Linda Geist

COLUMBIA, Mo. – Be mellow until the forsythia turns yellow.

That’s the advice from University of Missouri Extension plant pathologist Lee Miller for applying crabgrass pre-emergent herbicides to lawns.

“The forsythia bloom has been used as a phenological indicator on when to apply pre-emergent herbicides and it’s a fairly easy and obvious sign,” he says.

Another method of timing pre-emergent herbicides to monitor soil temperature, waiting until it reaches 55 F at the 2-inch depth, Miller says. Soil temperatures recorded by a statewide weather station network, Missouri Mesonet, are available at

Don’t succumb to the “white jug” disease in the spring by trying to spot treat a lawn with glyphosate, the active ingredient in Roundup, Miller says. Glyphosate is a nonselective herbicide, killing both the lawn and weed. This creates opportunities for any plant, especially weeds, to get into the treated area during the summer.

Remember that Missouri spring is chaotic, and most years much of the state still has a frost or two to experience before mid-April, Miller notes. You can find historical data on MU’s Missouri Frost/Freeze Probabilities Guide,, which can be handy to guide plant management and establishment decisions.

To sum up, patience is the lawn owner’s best tool in early spring. In the meantime, Miller recommends these March lawn chores:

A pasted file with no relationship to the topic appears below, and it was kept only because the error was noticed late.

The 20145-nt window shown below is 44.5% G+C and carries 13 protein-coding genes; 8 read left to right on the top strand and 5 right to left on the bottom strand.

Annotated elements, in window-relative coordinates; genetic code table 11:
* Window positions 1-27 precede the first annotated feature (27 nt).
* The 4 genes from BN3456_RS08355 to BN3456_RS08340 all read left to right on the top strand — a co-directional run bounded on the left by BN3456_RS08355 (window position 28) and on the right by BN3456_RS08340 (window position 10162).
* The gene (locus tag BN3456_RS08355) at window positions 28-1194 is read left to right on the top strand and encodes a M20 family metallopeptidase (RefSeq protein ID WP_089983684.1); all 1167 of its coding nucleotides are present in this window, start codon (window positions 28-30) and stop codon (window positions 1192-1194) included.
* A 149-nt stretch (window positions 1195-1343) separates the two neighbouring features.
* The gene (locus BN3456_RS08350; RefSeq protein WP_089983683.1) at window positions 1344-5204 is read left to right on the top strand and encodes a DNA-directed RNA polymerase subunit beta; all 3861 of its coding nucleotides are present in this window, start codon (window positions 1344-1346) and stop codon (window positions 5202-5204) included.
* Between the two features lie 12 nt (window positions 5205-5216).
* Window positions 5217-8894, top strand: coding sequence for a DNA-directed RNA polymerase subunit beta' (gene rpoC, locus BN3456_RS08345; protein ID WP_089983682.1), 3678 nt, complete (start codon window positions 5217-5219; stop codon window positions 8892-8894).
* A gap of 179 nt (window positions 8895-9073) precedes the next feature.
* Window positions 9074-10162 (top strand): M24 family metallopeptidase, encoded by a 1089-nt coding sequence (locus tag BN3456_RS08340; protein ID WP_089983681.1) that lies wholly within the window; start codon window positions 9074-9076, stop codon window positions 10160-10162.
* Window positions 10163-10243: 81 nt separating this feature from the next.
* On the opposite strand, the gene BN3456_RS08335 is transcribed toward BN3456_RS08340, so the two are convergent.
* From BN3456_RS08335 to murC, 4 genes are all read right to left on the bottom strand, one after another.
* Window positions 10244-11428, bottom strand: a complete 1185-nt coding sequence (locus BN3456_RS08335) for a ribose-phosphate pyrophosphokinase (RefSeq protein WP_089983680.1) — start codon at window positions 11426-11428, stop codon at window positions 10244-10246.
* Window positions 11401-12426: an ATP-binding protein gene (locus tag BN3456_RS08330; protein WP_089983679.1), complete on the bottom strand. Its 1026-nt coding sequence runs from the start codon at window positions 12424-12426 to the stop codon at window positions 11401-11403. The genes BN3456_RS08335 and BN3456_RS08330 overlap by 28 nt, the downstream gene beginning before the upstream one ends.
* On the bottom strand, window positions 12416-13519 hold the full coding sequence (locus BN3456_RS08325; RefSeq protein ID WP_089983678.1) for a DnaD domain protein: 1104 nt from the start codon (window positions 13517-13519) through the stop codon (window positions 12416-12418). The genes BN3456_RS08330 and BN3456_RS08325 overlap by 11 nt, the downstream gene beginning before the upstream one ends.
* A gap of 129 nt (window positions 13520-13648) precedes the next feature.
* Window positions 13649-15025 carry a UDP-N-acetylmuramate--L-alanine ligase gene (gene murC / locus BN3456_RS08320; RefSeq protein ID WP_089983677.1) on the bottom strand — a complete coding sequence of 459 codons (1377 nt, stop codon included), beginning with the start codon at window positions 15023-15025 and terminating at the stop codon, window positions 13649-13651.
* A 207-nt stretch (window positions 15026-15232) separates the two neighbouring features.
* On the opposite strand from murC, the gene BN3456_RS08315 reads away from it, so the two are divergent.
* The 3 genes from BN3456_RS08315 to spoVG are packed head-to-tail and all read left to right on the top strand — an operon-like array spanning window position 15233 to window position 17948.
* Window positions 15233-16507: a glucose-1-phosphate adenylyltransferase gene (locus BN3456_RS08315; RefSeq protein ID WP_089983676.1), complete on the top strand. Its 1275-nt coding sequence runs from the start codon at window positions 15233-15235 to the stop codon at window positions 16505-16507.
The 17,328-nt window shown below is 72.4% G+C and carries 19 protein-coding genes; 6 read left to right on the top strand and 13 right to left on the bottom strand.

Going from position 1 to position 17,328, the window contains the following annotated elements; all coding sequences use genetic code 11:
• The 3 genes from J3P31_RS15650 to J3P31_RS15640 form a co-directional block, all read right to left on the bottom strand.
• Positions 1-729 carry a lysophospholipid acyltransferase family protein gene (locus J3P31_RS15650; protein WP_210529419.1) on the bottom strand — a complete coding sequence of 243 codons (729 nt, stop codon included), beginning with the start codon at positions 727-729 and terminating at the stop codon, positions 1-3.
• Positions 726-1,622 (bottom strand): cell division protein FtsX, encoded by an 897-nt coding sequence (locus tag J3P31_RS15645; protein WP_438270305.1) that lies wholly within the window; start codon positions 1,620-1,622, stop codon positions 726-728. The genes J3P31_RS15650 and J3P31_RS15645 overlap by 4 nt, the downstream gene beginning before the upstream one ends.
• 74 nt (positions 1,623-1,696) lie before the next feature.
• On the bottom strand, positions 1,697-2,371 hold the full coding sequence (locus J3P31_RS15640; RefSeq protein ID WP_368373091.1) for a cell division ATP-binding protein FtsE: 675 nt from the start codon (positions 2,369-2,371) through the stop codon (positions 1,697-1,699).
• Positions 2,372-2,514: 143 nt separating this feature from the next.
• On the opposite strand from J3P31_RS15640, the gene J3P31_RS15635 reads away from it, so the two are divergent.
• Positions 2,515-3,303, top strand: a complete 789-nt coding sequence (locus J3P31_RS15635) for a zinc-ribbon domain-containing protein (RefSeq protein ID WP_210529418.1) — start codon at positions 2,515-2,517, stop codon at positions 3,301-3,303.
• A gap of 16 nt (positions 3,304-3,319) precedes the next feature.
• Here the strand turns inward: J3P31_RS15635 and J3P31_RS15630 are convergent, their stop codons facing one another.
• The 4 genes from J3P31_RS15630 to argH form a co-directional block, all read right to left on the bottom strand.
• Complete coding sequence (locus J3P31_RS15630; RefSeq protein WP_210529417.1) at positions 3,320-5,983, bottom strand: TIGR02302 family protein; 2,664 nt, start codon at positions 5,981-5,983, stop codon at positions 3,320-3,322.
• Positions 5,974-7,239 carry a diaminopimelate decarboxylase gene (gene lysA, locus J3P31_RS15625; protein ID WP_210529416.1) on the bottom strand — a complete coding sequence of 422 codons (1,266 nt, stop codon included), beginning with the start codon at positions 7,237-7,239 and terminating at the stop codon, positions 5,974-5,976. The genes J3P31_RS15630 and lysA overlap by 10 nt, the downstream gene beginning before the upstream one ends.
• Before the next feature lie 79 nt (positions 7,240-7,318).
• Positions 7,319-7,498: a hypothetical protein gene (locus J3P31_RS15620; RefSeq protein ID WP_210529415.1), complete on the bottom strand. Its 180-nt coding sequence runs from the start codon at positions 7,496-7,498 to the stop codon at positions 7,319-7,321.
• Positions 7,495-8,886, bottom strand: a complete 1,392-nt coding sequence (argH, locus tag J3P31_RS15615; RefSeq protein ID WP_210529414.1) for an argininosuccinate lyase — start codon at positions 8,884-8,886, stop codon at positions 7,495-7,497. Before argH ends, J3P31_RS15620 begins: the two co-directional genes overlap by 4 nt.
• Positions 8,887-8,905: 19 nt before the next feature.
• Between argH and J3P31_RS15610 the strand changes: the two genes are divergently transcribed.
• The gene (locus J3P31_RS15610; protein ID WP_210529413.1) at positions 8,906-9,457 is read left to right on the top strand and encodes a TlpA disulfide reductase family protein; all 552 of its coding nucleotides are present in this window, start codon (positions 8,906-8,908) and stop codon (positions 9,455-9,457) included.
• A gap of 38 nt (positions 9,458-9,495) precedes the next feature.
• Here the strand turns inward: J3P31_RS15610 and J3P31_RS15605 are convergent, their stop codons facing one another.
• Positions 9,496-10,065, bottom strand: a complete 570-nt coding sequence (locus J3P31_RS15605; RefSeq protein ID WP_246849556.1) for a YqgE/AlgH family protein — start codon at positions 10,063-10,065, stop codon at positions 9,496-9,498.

• Rake leaves off of lawns. Leaf coverings smother turf roots and cause bare spots in lawns. Removal helps green-up lawns and warm the soil.

• Start your mower to make sure the battery and other parts work. Sharpen blades if you did not do so after the last mow of fall.

• Check for moles. For control measures, see the MU Extension publication “Controlling Nuisance Moles” at

• If you absolutely need to overseed bare spots in lawns, do it now. “Be first out of the gate. April is too late,” Miller says. Seeds will survive even if snow or frost covers them, but expect a higher rate of attrition than in fall seeding and compensate with a higher seeding rate.

• If you haven’t had a soil test in the last five years, you can send samples to MU’s Soil and Plant Testing Laboratory to see what you’re dealing with. Visit for more information.